Tea in place of water for your lye solution will darken the batter to a tan, depends on the type of tea. I've use marshamallow root to make a strong tea for using in soap.
Don't bother with alfalfa powder as it gave me no color at all.
Chlorophyll liquid is supposed to give green, and I've bought some, but haven't yet tried it in soap.
Turmeric gives you yellowish orange, depending on how much you use. It sticks pretty well, without a lot of fading.
Spinach does give you a green, but it fades to whatever natural color the soap would be without it, until you cut into it and the inside has some green. Add boiling hot water to it, and the green comes back, but I only discovered that accidentally when I decided to salt out some soaps and the boiling water brought the green back to the faded spinach soap. It was pretty cool looking.
Thanks for this, very useful. I'd forgotten about cocoa powder so i will add that to my list of trials. Did you add it at trace? Turmeric is also on my list - did you make an oil infusion with it first? I have nettle powder for green so i will try that first and keep spinach as a reserve test! Thanks again - Debs
 

Debs

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I think Obsidian means cayenne can cause a burning sensation on the skin, especially on mucous membranes and other tender tissues. Haven't you used cayenne or other hot peppers in cooking?
Hi DeeAnna - yes of course I have used them in cooking but I have found these spices suggested on several websites as natural colourants and there was no mention of potential problems. But, as you can't believe everything you read on the web, and I am a beginner, I came to the forum to check and will now cross of them off my list of potential trials!!! Debs :)
 

penelopejane

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Hi DeeAnna - yes of course I have used them in cooking but I have found these spices suggested on several websites as natural colourants and there was no mention of potential problems. But, as you can't believe everything you read on the web, and I am a beginner, I came to the forum to check and will now cross of them off my list of potential trials!!! Debs :)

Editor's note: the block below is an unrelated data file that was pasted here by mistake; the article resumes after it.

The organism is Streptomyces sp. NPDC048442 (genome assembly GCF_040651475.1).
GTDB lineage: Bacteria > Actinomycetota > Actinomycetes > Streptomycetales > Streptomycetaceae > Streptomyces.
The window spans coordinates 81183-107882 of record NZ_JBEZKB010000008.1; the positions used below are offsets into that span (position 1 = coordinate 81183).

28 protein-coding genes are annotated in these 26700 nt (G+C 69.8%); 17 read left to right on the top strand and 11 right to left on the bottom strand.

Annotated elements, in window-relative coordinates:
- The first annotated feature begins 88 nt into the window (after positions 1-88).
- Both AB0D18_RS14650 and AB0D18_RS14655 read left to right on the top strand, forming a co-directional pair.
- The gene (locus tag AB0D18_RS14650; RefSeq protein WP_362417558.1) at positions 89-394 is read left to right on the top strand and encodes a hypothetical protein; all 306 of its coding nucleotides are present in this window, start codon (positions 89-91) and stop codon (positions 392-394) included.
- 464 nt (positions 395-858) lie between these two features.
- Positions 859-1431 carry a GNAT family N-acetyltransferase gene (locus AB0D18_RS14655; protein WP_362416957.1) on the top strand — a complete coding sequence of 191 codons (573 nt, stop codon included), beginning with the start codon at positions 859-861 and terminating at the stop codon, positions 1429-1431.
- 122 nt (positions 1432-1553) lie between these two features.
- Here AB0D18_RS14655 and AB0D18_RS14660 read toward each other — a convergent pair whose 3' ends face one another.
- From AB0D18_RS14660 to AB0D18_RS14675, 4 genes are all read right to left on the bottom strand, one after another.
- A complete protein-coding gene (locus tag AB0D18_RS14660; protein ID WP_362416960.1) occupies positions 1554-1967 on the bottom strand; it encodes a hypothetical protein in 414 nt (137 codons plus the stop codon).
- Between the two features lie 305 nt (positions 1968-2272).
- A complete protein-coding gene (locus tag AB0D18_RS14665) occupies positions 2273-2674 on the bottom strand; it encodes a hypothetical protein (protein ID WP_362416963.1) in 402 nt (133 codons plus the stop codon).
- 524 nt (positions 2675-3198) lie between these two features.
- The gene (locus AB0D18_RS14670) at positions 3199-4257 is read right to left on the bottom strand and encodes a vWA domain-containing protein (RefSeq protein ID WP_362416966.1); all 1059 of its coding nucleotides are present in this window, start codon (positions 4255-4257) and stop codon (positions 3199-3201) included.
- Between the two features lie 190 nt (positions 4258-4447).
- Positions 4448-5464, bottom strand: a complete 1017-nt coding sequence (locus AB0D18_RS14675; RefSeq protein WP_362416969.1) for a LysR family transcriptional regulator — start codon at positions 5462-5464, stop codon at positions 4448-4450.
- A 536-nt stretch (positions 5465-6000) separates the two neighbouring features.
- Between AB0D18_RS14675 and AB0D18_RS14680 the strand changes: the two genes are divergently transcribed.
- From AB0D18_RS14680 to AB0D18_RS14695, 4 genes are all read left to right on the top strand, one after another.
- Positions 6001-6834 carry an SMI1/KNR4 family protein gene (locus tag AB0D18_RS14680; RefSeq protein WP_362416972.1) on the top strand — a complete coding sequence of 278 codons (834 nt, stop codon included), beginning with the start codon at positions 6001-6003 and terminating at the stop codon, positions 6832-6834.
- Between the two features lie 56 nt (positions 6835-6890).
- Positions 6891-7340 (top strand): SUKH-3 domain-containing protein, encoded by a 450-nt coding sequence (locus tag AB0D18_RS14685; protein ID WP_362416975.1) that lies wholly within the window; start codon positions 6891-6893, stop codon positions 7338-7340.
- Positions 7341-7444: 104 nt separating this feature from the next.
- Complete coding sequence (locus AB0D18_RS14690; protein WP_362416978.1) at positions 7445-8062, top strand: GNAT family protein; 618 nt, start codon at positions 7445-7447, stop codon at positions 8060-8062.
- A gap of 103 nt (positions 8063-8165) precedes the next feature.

Lots of people even sell soap with natural colour ants that fade in a few weeks.
So not only can't you believe everything on the net you have to decide what is acceptable practice for you.

eg spirulina fades in a few weeks.
Paprika holds and doesn't fade or burn.
 

Debs

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Lots of people even sell soap with natural colour ants that fade in a few weeks.
So not only can't you believe everything on the net you have to decide what is acceptable practice for you.

eg spirulina fades in a few weeks.
Paprika holds and doesn't fade or burn.[/QUOTe

Yes I guess I do and even though I am only at the experimenting stage I know that I want a natural soap that smells and looks good for longer than a few weeks!
I now have 2 tbsp paprika infusing in 5oz OO and the same for nettle powder. I bought alkanet root that is cut, and as i wasn't sure if cut AR is stronger or weaker than powder so i have put in 3 tbsp topped up with 5oz OO...why i went more i don't actually know lol ....guess i now have to wait a few weeks to let them infuse and then I can try testing their colours. Excited already!!:)
 

penelopejane

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I now have 2 tbsp paprika infusing in 5oz OO and the same for nettle powder. I bought alkanet root that is cut, and as i wasn't sure if cut AR is stronger or weaker than powder so i have put in 3 tbsp topped up with 5oz OO...why i went more i don't actually know lol ....guess i now have to wait a few weeks to let them infuse and then I can try testing their colours. Excited already!!:)
You can speed up the process by putting the oil and colourant in a double boiler (or contrive one by putting a stainless steel bowl over a saucepan) and simmer the water for a few hours. Try two test samples: one with the colourant mixed with the oil and one with the colourant strained out using stocking material. Reserve the "pulp" incase you want to use it directly in soap.

Most colourants can be a little scratchy but some people like that in a soap.
 

Gerry

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Annatto seeds are a decent botanical colorant. I have some infusing in olive oil right now. Whenever I'm south for holidays I always bring back 10 pounds or more in my checked in baggage that I buy for like $2 Canadian. I wonder what customs would think if I had to open my suitcase for them? Haha!
 

toxikon

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I got this colour with alfalfa powder: http://imgur.com/q1W3TYv

5 weeks cure and it still looks the same. Keep in mind it hasn't been exposed to sunlight.

I'm curious to see how much it will fade over the months and will most likely stick to mica next time... but for now, the colour is lovely.